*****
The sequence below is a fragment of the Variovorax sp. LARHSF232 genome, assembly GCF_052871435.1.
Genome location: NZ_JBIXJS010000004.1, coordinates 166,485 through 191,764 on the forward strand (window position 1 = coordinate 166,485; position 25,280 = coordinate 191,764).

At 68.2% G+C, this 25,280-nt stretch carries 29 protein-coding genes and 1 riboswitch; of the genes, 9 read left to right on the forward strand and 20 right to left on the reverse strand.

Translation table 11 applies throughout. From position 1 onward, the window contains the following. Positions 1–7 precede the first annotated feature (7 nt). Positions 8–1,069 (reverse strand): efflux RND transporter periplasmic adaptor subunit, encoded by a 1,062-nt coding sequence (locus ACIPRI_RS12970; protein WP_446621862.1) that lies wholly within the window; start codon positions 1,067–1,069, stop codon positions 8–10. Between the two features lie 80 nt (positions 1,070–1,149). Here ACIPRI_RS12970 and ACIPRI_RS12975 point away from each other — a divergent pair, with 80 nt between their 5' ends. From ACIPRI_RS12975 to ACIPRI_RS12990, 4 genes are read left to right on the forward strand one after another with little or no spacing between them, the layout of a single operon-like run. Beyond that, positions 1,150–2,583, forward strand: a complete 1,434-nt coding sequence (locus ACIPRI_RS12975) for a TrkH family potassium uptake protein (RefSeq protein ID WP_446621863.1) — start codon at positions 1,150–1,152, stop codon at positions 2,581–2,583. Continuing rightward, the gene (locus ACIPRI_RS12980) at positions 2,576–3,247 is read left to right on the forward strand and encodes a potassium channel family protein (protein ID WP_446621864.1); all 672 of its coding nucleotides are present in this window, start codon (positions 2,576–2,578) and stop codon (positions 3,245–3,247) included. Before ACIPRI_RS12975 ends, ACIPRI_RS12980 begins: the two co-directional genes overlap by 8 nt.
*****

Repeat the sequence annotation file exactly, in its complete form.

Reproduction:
The sequence below is a fragment of the Variovorax sp. LARHSF232 genome, assembly GCF_052871435.1.
Genome location: NZ_JBIXJS010000004.1, coordinates 166,485 through 191,764 on the forward strand (window position 1 = coordinate 166,485; position 25,280 = coordinate 191,764).

At 68.2% G+C, this 25,280-nt stretch carries 29 protein-coding genes and 1 riboswitch; of the genes, 9 read left to right on the forward strand and 20 right to left on the reverse strand.

Translation table 11 applies throughout. From position 1 onward, the window contains the following. Positions 1–7 precede the first annotated feature (7 nt). Positions 8–1,069 (reverse strand): efflux RND transporter periplasmic adaptor subunit, encoded by a 1,062-nt coding sequence (locus ACIPRI_RS12970; protein WP_446621862.1) that lies wholly within the window; start codon positions 1,067–1,069, stop codon positions 8–10. Between the two features lie 80 nt (positions 1,070–1,149). Here ACIPRI_RS12970 and ACIPRI_RS12975 point away from each other — a divergent pair, with 80 nt between their 5' ends. From ACIPRI_RS12975 to ACIPRI_RS12990, 4 genes are read left to right on the forward strand one after another with little or no spacing between them, the layout of a single operon-like run. Beyond that, positions 1,150–2,583, forward strand: a complete 1,434-nt coding sequence (locus ACIPRI_RS12975) for a TrkH family potassium uptake protein (RefSeq protein ID WP_446621863.1) — start codon at positions 1,150–1,152, stop codon at positions 2,581–2,583. Continuing rightward, the gene (locus ACIPRI_RS12980) at positions 2,576–3,247 is read left to right on the forward strand and encodes a potassium channel family protein (protein ID WP_446621864.1); all 672 of its coding nucleotides are present in this window, start codon (positions 2,576–2,578) and stop codon (positions 3,245–3,247) included. Before ACIPRI_RS12975 ends, ACIPRI_RS12980 begins: the two co-directional genes overlap by 8 nt.